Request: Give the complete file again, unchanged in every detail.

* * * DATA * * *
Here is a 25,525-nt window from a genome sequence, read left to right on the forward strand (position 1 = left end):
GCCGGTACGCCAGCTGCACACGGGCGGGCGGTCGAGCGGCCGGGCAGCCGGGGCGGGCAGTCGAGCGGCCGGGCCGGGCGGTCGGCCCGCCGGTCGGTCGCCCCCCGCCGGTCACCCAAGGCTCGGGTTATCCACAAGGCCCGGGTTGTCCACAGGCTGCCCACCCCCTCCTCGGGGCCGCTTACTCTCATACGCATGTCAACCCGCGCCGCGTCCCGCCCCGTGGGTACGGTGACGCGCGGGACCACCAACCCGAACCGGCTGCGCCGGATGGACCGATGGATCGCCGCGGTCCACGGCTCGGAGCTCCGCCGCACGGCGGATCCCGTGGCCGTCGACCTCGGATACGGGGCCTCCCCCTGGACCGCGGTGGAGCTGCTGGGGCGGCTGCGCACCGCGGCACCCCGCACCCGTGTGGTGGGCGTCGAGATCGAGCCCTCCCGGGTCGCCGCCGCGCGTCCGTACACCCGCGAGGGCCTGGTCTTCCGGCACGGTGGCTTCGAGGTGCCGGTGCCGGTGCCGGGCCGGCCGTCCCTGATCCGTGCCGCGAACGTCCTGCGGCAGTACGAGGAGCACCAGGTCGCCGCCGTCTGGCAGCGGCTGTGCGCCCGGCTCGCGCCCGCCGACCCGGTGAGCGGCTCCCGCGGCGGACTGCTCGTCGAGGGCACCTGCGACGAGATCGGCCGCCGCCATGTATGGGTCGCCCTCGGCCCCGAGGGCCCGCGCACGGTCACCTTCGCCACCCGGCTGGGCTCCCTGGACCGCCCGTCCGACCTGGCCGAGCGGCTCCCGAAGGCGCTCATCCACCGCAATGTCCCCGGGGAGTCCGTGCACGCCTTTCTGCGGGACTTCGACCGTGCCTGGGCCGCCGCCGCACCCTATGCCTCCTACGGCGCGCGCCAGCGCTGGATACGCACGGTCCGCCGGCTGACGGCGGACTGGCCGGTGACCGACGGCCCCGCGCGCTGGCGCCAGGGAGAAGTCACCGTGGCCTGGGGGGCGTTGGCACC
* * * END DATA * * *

Here is a 25,525-nt window from a genome sequence, read left to right on the forward strand (position 1 = left end):
GCCGGTACGCCAGCTGCACACGGGCGGGCGGTCGAGCGGCCGGGCAGCCGGGGCGGGCAGTCGAGCGGCCGGGCCGGGCGGTCGGCCCGCCGGTCGGTCGCCCCCCGCCGGTCACCCAAGGCTCGGGTTATCCACAAGGCCCGGGTTGTCCACAGGCTGCCCACCCCCTCCTCGGGGCCGCTTACTCTCATACGCATGTCAACCCGCGCCGCGTCCCGCCCCGTGGGTACGGTGACGCGCGGGACCACCAACCCGAACCGGCTGCGCCGGATGGACCGATGGATCGCCGCGGTCCACGGCTCGGAGCTCCGCCGCACGGCGGATCCCGTGGCCGTCGACCTCGGATACGGGGCCTCCCCCTGGACCGCGGTGGAGCTGCTGGGGCGGCTGCGCACCGCGGCACCCCGCACCCGTGTGGTGGGCGTCGAGATCGAGCCCTCCCGGGTCGCCGCCGCGCGTCCGTACACCCGCGAGGGCCTGGTCTTCCGGCACGGTGGCTTCGAGGTGCCGGTGCCGGTGCCGGGCCGGCCGTCCCTGATCCGTGCCGCGAACGTCCTGCGGCAGTACGAGGAGCACCAGGTCGCCGCCGTCTGGCAGCGGCTGTGCGCCCGGCTCGCGCCCGCCGACCCGGTGAGCGGCTCCCGCGGCGGACTGCTCGTCGAGGGCACCTGCGACGAGATCGGCCGCCGCCATGTATGGGTCGCCCTCGGCCCCGAGGGCCCGCGCACGGTCACCTTCGCCACCCGGCTGGGCTCCCTGGACCGCCCGTCCGACCTGGCCGAGCGGCTCCCGAAGGCGCTCATCCACCGCAATGTCCCCGGGGAGTCCGTGCACGCCTTTCTGCGGGACTTCGACCGTGCCTGGGCCGCCGCCGCACCCTATGCCTCCTACGGCGCGCGCCAGCGCTGGATACGCACGGTCCGCCGGCTGACGGCGGACTGGCCGGTGACCGACGGCCCCGCGCGCTGGCGCCAGGGAGAAGTCACCGTGGCCTGGGGGGCGTTGGCACC